The performance of organizations is subject to a myriad of internal and external factors. Some of the external factors such as economic, social, and demographic changes are unpredictable and beyond the employers’ capacity to control. Despite the inherent uncertainty in these forces, employers can control some internal organizational aspects. Some of the fundamental aspects relate to the employees’ job satisfaction and engagement. Research shows that a direct correlation exists between the extent to which a firm meets its employees’ expectations and the level of organizational commitment and job satisfaction (O’Meara 78). Therefore, employers should be creative in applying strategic human resource management practices to promote their organizations’ performance. This paper involves a comparative analysis of the issues that employers should consider to achieve job motivation. The paper focuses on two main aspects that include job satisfaction and employee commitment.
Employee job satisfaction
Job satisfaction involves the extent to which employees are contented with their duties in the workplace. In the quest to nurture a high level of job satisfaction, it is imperative for employers to focus on intrinsic and extrinsic forms of job satisfaction. The intrinsic job satisfaction entails the degree to which employees are contented with the specific job roles. Conversely, the extrinsic form of satisfaction refers to the contentment that employees derive from the job characteristics. Such aspects include the rate of remuneration, working conditions, promotion opportunities, and relationship with co-workers and supervisors (Shane 57).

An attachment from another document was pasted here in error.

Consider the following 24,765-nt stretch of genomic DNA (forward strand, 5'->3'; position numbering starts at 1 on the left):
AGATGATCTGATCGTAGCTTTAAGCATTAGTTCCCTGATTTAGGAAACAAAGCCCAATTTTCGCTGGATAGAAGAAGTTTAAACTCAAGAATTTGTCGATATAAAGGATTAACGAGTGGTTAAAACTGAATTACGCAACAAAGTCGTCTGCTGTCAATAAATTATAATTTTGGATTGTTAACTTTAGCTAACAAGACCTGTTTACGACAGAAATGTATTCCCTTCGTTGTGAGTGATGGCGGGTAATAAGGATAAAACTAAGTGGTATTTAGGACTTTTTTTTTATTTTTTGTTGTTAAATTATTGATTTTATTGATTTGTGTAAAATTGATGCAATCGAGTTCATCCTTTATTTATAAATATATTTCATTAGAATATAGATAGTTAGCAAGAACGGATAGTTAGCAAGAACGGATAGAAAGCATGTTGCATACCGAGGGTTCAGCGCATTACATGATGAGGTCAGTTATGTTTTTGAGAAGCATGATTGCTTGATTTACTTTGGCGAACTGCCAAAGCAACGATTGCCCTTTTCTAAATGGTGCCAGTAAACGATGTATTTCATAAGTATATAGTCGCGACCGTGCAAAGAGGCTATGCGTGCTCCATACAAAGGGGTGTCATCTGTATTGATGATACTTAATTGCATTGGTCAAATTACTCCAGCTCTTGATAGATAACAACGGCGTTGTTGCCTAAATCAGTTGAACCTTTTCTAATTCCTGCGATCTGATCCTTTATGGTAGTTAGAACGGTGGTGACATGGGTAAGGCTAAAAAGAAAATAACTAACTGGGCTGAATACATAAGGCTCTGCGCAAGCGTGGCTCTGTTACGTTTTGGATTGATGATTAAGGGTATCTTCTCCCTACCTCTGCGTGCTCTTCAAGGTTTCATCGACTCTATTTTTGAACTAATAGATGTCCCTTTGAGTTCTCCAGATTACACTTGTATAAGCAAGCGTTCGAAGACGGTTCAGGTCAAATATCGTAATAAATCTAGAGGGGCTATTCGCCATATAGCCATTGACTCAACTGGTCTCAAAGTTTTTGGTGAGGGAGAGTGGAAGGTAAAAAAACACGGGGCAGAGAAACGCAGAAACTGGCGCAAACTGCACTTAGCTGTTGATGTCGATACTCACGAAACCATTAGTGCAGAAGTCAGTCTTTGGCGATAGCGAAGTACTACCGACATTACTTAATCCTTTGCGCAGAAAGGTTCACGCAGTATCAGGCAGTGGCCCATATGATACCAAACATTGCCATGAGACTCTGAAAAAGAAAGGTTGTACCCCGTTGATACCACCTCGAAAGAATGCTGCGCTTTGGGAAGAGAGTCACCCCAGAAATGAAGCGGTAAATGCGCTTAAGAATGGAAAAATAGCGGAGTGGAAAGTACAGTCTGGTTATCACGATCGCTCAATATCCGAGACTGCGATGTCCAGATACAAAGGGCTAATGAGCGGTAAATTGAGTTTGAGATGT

Employers should consider several issues in maximizing the level of job satisfaction. First, employers should ensure that employees meet their personal expectations. One of the expectations is related to personal development. Thus, employers should ensure that the workplace provides employees with an opportunity to achieve their career development goals. Employers should design jobs in a way that gives employees a chance to utilize their skills and abilities. This goal can be achieved by taking into account the jobholders’ personal characteristics. This view is supported by the Job Characteristics theory, which emphasizes the importance of job characteristic, task significance, and identity (Rauner, Maclean, and Boreham 454). I think that employees tend to have a low satisfaction if their job roles do not match their skills and abilities.
The second component that employers should emphasize entails the creation of an enabling working environment. The work environment should stimulate the employees’ productivity. Different aspects play important roles in achieving this goal. First, employers should ensure that employees are accorded an adequate level of job security. Kandula argues that job security is “particularly important because it stabilizes the relationship, and people want stability in their lives” (46). I believe that the lack of job security leads to a decline in the level of employee loyalty and commitment to their job.